Sexual harassment can be a complicated and expensive problem for your company to tackle. Especially when someone with significant responsibilities at the company or a long tenure with the business get excused, the immediate response of some individuals will be to try to cover up the problem.
People working in human resources or management might try to dismiss the complaint instead of properly investigating it. While that may seem like the fastest way to resolve the issue, in reality, ignoring credible complaints put your company at risk of a lawsuit because you have an obligation to provide your employees with a work environment free of both discrimination and harassment.
What should you do if an employee reports alleged harassment on the job?
Make sure you provide a safe way for employees to report their concerns
The first step in properly handling sexual harassment allegations is to allow employees to voice their concerns. Having human resources team members easily accessible to staff is important, as is having an alternate method of reporting in circumstances where someone involved in the reporting hierarchy is accused of misconduct.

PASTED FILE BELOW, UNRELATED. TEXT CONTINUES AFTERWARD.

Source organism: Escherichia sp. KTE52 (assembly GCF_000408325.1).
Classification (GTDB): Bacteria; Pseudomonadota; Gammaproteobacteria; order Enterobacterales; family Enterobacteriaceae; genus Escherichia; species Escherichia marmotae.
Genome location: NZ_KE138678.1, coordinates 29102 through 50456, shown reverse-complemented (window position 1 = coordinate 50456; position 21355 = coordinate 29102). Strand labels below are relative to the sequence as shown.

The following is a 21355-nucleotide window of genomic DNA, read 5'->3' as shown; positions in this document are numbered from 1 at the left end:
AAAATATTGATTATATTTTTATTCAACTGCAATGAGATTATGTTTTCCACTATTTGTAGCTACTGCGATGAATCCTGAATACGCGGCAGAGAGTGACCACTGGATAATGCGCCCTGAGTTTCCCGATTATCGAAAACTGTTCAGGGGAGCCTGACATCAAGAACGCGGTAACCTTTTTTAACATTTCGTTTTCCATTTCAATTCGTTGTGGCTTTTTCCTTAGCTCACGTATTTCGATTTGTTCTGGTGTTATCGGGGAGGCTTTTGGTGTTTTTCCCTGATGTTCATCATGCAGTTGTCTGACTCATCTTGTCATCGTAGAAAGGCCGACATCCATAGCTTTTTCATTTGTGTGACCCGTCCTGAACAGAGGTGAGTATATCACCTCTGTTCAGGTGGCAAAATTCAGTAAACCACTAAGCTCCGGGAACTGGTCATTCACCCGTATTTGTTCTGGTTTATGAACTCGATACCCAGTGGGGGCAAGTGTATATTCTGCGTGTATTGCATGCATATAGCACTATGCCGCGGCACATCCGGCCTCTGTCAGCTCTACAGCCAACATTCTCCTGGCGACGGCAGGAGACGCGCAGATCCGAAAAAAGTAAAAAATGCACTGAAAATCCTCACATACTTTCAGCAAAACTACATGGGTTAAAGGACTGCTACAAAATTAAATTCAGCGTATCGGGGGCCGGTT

When an employee has an issue, it’s important that you always treat it as a credible complaint. Take down as much information as that employee is able to provide and then take whatever steps are necessary to validate or corroborate those claims. Talking to other witnesses, reviewing company records and even talking to the person accused without getting in to too many details can be a way to start an investigation.
There should be documentation for every step of the investigation so that the claimant can see that you took all necessary actions. Finally, if you do verify that someone engaged in inappropriate conduct, there need to be appropriate consequences. Termination is sometimes a necessary solution, but sensitivity training and other options may also be available, depending on the circumstances.
If your company needs to set a sexual harassment policy or defend against claims that it mishandled harassment allegations, it’s best to talk with an employment law attorney before you make any major decisions.